It was something of a coup to get access to this world, and to go behind the doors of the Stewards Enquiry, a kind of horsey court martial which investigates irregularities and can overrule the results of races. Unfortunately, the Jockey Club also possesses the two qualities most likely to make a documentary-maker skittish and over-excited. The first is class, which always seems to arouse feelings of anthropological astonishment in film- makers. You'd think they might have got used to it by now, but no. Just let a man with a fat cigar wander by and you can guarantee he will make it into a faintly sinister montage sequence of toffs at play, with ominous music noodling away in the background (a popular cliche in modern documentaries, because it gives an air of purposeful motion to the most random selection of shots). The second quality is the slightest degree of wariness about the presence of cameras. This is invariably taken as a sign that the subject Has Something To Hide, rather than that they have sensibly learnt the lesson of other people's bitter experience.
So, instead of simply taking advantage of the Jockey Club's openness, Oord tried to suggest that she was fighting against the odds: "Wherever we went we found Mr Pipe and his assistant keeping a very nervous eye on us," explained the voice-over. Given that Mr Pipe was the Jockey Club's head of public relations he would have deserved the sack if he had done anything else, but for Oord his watchful presence was a give-away sign that she was close to the heart of a mystery.
The strongest impression left by this hugger-mugger self-dramatisation was not of the Jockey Club's secretive power, but of the director's ingenuous naivety. (I have, incidentally, yet to meet a documentarist who would dream of letting a stranger film his or her own life. They know that the interests of the director and the subject rarely coincide, and that even when they do transmission can perform a strange alchemy on what you assume to be an innocuous image).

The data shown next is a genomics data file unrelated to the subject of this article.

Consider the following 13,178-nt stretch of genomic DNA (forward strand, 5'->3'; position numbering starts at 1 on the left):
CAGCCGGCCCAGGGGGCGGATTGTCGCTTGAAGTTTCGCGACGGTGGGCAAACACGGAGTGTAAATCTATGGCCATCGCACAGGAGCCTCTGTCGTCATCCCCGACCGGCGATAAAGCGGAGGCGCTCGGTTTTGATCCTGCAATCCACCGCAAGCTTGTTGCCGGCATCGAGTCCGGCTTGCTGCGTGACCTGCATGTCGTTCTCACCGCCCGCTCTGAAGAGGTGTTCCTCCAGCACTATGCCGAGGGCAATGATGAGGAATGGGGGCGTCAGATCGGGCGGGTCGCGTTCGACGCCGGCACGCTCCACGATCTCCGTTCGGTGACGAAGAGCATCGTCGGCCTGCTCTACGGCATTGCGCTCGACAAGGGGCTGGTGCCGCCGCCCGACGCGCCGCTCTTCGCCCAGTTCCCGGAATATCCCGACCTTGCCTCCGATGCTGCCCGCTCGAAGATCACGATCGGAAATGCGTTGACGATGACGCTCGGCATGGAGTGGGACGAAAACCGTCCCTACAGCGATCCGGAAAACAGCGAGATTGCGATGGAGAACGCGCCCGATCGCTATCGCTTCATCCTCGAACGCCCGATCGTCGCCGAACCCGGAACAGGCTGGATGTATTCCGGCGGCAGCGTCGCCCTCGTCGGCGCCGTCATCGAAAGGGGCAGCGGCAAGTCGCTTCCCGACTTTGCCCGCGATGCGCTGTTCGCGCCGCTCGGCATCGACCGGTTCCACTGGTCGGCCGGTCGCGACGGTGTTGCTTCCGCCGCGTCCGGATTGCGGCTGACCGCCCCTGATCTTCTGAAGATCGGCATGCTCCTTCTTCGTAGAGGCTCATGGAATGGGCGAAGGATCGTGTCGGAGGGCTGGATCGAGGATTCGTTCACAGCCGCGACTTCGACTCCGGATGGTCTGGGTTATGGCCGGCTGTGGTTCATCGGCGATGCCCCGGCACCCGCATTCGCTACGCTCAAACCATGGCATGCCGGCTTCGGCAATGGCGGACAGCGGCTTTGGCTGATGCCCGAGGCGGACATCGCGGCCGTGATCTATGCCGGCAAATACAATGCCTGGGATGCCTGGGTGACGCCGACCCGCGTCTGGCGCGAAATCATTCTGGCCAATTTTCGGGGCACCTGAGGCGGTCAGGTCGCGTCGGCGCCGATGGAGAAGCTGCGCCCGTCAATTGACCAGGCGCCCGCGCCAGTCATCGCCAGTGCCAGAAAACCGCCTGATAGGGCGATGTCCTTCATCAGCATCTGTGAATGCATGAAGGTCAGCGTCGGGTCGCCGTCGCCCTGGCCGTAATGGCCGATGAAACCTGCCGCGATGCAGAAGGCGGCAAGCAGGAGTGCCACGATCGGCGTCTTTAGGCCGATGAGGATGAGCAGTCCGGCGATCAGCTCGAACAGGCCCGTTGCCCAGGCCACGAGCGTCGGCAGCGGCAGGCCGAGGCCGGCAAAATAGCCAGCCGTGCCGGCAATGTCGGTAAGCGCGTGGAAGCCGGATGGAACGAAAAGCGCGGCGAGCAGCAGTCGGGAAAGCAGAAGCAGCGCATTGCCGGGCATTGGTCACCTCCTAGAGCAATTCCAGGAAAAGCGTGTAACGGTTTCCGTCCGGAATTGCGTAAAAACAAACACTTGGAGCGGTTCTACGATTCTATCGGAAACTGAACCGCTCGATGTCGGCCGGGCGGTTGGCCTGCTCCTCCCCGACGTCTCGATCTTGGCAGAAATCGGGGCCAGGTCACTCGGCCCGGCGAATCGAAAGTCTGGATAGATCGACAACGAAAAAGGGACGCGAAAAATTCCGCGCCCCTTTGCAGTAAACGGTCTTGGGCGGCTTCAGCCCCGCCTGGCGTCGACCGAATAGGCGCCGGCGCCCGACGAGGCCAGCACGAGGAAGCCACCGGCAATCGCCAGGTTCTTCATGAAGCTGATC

There was horsey passion in BBC1's Joanna Lumley in the Kingdom of the Thunder Dragon too, most notably in a scene where the presenter kissed her little Bhutanese pony and confessed to a yearning to comb its mane. The title of this programme was far longer than it should have been, but in that it exactly matched the film, which, at an hour and fifteen minutes, left me feeling a bit saddle sore.
There were beautiful sights in her journey - in particular prayer flags rippling like a landlocked armada of devotion - and some comedy as well; in one scene a member of the Bhutanese royal family gossiped about Newmarket racing and took a phone call as if he was doing an impersonation of Patsy ("How are you doing old darling? Absolutely fabulous!"). But the splendour of the fortress-monasteries does not really increase with repetition and the long interludes of scenery reminded you of the strange agony of watching other people's happy memories. For all the elegance of its opening and for all the fascination of the historic film taken by Lumley's grandfather, this was a home movie - and it would have been wise to make it shorter.Reuse content